Vintage Highlife and Afrobeat on 'Bokoor Beats' In Ghana, the '70s was a time of political repression, high inflation, and funky pop music. A young British emigre named John Collins formed the Bokoor Band with locals in 1971. The Bokoor Beats retrospective captures a band full of pride and confidence from Ghana's then-recent independence.
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Vintage Highlife and Afrobeat on 'Bokoor Beats'

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Vintage Highlife and Afrobeat on 'Bokoor Beats'

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Vintage Highlife and Afrobeat on 'Bokoor Beats'

Vintage Highlife and Afrobeat on 'Bokoor Beats'

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The Bokoor Band drew on Ghana's sunny "highlife" style, funky Afrobeat from neighboring Nigeria, and even the Latin-tinged soukous sound shimmying out of the Congo. hide caption

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Maya Gari

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Yeah Yeah Ku Yeah

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Onukpa Shwarpo

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In Ghana, the '70s was a time of political repression, high inflation, and funky pop music. Among the musicians working the clubs in the Ghanaian capital, Accra, was a young British emigre named John Collins. Collins played guitar and harmonica, and even sang and composed with local bands. Later on, he became an important music producer in Ghana, where he still lives today. On Bokoor Beats, he compiles some of his favorite songs from his early days on the Accra scene.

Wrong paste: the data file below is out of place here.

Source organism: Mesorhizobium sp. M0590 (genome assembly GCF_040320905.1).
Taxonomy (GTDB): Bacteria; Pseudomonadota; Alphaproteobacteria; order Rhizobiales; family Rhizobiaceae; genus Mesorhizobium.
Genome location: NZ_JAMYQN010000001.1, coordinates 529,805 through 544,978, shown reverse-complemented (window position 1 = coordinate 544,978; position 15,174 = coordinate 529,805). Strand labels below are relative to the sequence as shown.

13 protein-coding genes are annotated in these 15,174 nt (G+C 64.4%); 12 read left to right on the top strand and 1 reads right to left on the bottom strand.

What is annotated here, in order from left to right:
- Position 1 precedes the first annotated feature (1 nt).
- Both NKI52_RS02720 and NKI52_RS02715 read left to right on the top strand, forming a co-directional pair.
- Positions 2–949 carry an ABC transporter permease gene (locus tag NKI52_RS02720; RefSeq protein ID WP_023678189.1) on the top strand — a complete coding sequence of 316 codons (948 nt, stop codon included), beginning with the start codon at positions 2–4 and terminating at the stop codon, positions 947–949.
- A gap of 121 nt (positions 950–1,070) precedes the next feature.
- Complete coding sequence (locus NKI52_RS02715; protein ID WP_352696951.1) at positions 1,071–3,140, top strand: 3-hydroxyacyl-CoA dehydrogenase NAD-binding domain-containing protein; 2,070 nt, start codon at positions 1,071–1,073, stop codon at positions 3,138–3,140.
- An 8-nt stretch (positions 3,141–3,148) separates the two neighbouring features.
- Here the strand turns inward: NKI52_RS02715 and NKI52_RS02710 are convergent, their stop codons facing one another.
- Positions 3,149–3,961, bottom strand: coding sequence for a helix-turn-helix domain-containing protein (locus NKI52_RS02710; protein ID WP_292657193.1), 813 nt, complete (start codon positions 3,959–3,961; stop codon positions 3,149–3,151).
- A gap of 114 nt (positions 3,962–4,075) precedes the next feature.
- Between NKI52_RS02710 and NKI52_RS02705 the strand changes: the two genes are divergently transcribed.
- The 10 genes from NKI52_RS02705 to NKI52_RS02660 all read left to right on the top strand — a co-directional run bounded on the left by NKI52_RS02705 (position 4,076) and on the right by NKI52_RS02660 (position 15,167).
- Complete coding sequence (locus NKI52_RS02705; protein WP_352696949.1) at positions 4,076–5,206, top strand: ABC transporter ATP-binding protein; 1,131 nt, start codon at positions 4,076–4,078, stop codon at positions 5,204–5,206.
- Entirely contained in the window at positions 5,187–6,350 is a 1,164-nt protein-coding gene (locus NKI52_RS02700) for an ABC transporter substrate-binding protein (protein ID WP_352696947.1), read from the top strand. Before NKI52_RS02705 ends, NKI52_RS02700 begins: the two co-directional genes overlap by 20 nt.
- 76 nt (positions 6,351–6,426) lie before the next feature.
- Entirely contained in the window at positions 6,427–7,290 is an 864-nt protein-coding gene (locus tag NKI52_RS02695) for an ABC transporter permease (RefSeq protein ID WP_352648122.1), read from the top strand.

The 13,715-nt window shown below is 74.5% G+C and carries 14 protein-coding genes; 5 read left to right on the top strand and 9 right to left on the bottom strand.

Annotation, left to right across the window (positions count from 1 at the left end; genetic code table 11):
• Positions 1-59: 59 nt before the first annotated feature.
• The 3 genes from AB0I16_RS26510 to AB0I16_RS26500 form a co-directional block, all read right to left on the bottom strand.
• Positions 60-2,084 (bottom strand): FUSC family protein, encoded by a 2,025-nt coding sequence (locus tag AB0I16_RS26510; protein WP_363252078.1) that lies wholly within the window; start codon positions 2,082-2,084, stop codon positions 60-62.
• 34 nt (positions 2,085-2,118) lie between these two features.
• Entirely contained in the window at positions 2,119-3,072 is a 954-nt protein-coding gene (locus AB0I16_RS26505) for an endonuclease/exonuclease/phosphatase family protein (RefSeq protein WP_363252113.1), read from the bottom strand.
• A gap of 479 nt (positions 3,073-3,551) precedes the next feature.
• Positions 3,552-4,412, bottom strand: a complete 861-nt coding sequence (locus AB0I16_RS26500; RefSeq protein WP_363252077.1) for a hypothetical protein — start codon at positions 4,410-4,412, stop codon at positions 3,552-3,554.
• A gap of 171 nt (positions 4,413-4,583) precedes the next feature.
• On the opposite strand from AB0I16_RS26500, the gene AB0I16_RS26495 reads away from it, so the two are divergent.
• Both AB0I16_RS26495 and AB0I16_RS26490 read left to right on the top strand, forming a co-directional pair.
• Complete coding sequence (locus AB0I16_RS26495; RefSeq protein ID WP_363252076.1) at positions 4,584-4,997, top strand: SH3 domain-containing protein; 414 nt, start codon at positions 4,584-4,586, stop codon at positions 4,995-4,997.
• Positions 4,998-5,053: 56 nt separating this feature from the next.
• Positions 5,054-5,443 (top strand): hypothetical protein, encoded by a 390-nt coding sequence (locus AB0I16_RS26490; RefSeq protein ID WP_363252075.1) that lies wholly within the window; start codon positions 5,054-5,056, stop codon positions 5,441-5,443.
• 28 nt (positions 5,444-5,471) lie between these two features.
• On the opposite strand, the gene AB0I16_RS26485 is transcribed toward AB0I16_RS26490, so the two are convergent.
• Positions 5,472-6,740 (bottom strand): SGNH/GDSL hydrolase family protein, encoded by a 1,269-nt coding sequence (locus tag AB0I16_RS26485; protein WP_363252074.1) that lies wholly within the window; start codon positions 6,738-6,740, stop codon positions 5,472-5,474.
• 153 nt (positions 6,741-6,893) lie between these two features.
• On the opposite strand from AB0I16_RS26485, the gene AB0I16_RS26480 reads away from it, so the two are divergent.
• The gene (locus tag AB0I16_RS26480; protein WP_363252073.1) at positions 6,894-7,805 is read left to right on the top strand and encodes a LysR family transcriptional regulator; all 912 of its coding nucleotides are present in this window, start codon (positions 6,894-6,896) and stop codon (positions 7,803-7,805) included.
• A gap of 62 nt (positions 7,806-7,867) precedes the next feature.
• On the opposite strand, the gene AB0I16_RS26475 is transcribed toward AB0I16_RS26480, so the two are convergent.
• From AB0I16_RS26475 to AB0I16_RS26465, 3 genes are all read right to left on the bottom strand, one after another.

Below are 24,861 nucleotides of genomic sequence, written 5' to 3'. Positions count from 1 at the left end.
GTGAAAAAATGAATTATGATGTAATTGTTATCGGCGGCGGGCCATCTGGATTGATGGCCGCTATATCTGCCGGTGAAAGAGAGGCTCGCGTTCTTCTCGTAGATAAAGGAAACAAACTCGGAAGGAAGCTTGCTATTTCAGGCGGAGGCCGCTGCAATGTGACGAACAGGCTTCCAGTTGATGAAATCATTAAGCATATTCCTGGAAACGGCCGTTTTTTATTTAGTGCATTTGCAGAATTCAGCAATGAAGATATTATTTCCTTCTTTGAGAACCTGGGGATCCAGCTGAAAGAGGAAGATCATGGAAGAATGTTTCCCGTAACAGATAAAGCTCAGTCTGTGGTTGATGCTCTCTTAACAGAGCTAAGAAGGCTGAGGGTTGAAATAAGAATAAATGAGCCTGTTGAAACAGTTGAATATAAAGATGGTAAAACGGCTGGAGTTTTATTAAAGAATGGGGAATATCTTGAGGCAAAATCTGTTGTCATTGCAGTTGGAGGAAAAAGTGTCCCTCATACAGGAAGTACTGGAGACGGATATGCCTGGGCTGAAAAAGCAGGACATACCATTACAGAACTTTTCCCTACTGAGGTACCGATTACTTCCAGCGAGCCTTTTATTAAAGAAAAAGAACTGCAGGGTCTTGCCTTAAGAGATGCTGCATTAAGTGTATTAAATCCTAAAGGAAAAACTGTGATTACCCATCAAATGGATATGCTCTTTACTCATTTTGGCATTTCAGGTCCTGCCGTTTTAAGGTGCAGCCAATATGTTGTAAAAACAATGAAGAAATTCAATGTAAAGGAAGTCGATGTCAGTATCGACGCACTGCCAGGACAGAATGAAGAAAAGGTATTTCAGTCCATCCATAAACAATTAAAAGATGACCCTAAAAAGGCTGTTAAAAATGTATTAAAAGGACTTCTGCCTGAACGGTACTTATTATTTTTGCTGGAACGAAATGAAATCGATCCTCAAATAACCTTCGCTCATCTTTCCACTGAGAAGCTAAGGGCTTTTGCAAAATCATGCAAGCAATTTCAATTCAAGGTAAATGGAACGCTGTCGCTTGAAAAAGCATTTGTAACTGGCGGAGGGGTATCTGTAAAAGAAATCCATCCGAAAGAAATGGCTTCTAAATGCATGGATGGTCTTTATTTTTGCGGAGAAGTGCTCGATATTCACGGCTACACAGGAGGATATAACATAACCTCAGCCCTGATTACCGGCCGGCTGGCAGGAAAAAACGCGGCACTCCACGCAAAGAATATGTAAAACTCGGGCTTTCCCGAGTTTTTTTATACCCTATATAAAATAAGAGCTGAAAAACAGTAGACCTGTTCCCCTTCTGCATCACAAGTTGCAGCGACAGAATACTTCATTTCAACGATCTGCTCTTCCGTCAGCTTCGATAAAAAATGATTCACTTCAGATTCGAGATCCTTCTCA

Bokoor means "coolness," and when Collins co-founded the Bokoor Band in Ghana in 1971, they covered Jimi Hendrix, Carlos Santana and James Brown. When the group hit its stride a few years later, the Bokoor Band had folded those influences into original songs. They drew on Ghana's sunny "highlife" style, the funky, politically-edged Afrobeat from neighboring Nigeria, and even the Latin-tinged soukous sound shimmying out of the Congo.

Afrobeat was forged and immortalized 30 years ago by the late Fela Kuti. You might think of it as an Africanized hybrid of American funk and jazz. No surprise that Collins and his Ghanaian contemporaries went crazy for the sound. Collins' Bokoor Band contributes eight of the twelve tracks on Bokoor Beats, but it is their Afrobeat numbers that really cut to the bone.

American music — especially R&B, rap, and hip-hop — continues to exert massive influence on African pop music. If you turn on the radio in Accra today, you are likely to hear the contemporary "hiplife" style, a Ghanaian fusion of "highlife" and hip-hop. Hiplife certainly has its appeal, but the music on Bokoor Beats feels deeper. The pride and confidence of independence — which Ghana won in 1957 — still dominates. These bands are certainly plugged into the world, but their sound forcefully puts Africa in the mix.

There is no turning back the clock on music, any more than on history itself. Thankfully, there are retrospective CDs like Bokoor Beats, a brand of nostalgia that is easy to share, even if you did not live it the first time around.

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